Women in Glasshouses: An Appealing Woman – How to Sell Glass

Corning Glass Works. Saturday Evening Post, 1947. CMGL 138926

Is your home clean and stylish? Your husband happy and adoring? Are you thin, white, and good-smelling with helpful and obedient children? Then you must own [inset name of glassware product here]. Ads selling glassware from the early 1900s reflect the hairstyles and clothing of their times but the messages, though often more blatantly expressed than today’s ads, hit a familiar note. Take a contemporary ad for Riedel wine glasses with the tagline: Perfect Partner, Perfect Love, Perfect Glass. What’s the connection between a wine glass and a perfect romantic relationship? Beats me!  But since ads began to make psychology a part of their process, this idea of purchasing a product to enhance your life has existed.

To make that work, you need a shared vision of what is ideal. For ads targeting women, the images and ad copy reflected these ideals. According to this trade journal article on how to sell cut glass:

“All women respond to the beautiful…and it is the ambition of every woman to have a pretty dining room. Men admire cut glass too…for the reasons that their wives tell them it is so easily kept clean and pretty; they also like it because as gifts to the wife…it is always certain to please.”

(Jewelers’ Circular, March 15, 1922, p 125) 
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Donor Profile: Dennis & Barbara DuBois

Dennis and Barbara DuBois during the
New Glass Now celebrations in 2019.

From small treasures, incredible collections can blossom. Such is the case for Ennion Society Members Dennis and Barbara DuBois. In 1985, when Dennis surprised his wife with two perfume bottles, it was the start of glass playing an important role in their lives. The gift was cherished, Dennis was inspired to buy another, and their collection began to take shape. In time, perfume bottles gave way to sculpture. Many years later, Dennis and Barbara have one of the finest collections of contemporary glass art in the United States.

“We bought for a few years and then someone called us ‘glass collectors’ and we looked at each other and said, ‘I guess we are!’” Dennis recalls.

Dennis and Barbara both grew up on the North Shore of Boston, MA, but wouldn’t meet until they each began studying at the University of Massachusetts in Amherst. Two years later they were married. They moved to Maryland and welcomed children Darcie and Michael to the family. They would finally relocate south to Dallas, TX, in 1981—where Dennis and Barbara still reside.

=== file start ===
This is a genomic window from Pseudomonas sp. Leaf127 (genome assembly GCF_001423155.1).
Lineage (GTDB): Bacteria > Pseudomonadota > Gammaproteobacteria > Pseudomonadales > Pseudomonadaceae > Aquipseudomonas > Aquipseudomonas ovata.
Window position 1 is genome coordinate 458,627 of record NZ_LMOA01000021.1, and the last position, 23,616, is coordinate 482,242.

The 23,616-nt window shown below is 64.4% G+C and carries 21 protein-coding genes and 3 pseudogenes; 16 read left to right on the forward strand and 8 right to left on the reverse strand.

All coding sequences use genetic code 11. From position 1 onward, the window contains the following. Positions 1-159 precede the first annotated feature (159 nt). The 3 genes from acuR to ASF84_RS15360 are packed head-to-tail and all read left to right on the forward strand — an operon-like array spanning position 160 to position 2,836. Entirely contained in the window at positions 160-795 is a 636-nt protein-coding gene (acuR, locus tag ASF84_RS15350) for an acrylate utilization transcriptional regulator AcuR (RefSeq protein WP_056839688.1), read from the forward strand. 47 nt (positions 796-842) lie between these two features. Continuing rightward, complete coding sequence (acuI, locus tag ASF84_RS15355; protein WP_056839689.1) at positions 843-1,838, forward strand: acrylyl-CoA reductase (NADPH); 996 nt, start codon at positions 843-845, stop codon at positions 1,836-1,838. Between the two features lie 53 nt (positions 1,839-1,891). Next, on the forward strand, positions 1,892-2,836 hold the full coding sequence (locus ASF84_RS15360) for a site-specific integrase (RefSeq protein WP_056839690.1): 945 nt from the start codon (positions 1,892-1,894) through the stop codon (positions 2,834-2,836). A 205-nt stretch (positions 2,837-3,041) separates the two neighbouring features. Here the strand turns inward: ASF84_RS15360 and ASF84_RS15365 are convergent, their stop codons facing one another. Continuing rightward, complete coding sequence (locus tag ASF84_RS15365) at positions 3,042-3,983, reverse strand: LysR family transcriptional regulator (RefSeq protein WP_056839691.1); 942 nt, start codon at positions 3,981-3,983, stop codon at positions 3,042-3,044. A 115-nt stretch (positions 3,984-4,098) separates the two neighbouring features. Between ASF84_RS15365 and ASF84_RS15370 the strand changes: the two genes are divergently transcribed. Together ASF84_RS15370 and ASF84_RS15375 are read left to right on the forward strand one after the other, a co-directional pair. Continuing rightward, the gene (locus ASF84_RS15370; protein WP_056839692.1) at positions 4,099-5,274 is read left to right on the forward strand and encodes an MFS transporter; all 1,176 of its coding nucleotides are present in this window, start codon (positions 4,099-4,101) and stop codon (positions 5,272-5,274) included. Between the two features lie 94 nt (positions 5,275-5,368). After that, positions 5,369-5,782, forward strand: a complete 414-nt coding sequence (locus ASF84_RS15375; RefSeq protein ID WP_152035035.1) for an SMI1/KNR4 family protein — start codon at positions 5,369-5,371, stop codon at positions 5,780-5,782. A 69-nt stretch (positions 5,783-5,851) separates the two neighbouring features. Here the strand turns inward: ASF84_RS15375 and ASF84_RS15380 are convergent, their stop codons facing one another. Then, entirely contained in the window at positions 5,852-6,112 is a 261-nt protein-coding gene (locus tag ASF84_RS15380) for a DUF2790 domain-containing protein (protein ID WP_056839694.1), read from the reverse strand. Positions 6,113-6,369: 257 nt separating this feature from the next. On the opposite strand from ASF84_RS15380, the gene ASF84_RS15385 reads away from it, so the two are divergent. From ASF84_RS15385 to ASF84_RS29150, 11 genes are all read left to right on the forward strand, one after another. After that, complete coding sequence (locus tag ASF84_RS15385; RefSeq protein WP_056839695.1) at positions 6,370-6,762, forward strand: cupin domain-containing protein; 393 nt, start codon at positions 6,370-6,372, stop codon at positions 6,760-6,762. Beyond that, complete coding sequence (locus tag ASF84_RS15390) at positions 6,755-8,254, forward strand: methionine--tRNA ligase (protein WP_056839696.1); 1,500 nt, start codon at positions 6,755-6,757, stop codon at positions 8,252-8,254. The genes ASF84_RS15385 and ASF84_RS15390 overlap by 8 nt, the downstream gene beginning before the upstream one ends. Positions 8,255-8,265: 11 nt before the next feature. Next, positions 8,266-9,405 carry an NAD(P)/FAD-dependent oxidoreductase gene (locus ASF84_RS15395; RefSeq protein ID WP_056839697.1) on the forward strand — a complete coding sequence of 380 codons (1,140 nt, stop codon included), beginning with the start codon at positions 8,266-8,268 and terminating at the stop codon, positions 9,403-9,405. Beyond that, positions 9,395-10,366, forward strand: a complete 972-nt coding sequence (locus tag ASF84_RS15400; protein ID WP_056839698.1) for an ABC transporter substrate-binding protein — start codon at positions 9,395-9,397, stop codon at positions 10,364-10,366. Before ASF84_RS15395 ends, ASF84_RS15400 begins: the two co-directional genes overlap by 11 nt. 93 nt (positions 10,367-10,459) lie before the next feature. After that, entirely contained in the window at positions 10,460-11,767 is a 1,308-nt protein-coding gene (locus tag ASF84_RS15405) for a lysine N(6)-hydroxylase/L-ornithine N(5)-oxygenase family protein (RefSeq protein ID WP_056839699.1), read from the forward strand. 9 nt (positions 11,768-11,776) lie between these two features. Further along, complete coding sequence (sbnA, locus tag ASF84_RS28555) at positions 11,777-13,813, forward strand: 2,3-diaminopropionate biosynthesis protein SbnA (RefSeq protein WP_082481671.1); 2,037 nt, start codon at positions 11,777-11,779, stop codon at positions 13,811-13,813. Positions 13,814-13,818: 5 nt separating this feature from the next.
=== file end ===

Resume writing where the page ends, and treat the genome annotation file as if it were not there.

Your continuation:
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Women in Glasshouses: Now We’re Cooking with Glass! A Spotlight on Lucy Maltby

Pyrex® revolutionized home cooking and gave bakers and chefs a new tool to fill with ingredients and throw in the oven. Home cooks’ lives were made easier by the efforts of those who developed and tested Pyrex. Dr. Lucy Maltby ran the Pyrex Test Kitchen at Corning Glass Works. She was a pioneer in the 1930s with a PhD in the growing field of home economics, a specialty that sought efficiencies in the modern household. Maltby helped bridged the gap between product developers and Pyrex users.

Pyrex Prize Recipes, Greystone Press, NY, 1953.
Courtesy of The Rakow Research Library

She also helped Corning Glass Works sell a lot of Pyrex to consumers, and, as a woman, was paid much less than she was worth. According to the book, Rethinking Home Economics: Women and the History of a Profession, by Sarah Stage and Virginia B. Vincenti: “In comparison to male department heads, Maltby, like the members of her staff, was poorly paid.”1 By the time Maltby retired in 1965, women in the U.S. were being paid about 60% as much as their male counterparts.2

For this blog, I wanted to dive deeper and learn more about her, but with limited access to print materials in the Rakow Library’s archives (thanks a lot, coronavirus pandemic) I was largely out of luck. However, I did find newspaper articles from all over the country that published Maltby’s recipes, and that got me thinking. What if I got to know Lucy Maltby better by stepping into her shoes and testing out some of her recipes?

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Three Unbreakable Layers: The Secret of Corelle

As I walked onto my deck, dinner in hand, ready to enjoy a beautiful summer evening, I looked at my plate and suddenly remembered that my blog on Corelle was due. Dinner would just have to wait.

Like many people, I suspect, when I think of Corelle, I remember eating outside in the summer as a child, sharing family meals around the table, going to potluck dinners, and other pleasant memories. But unlike many people, I suspect, I can’t not think of the incredible science and technology behind Corelle.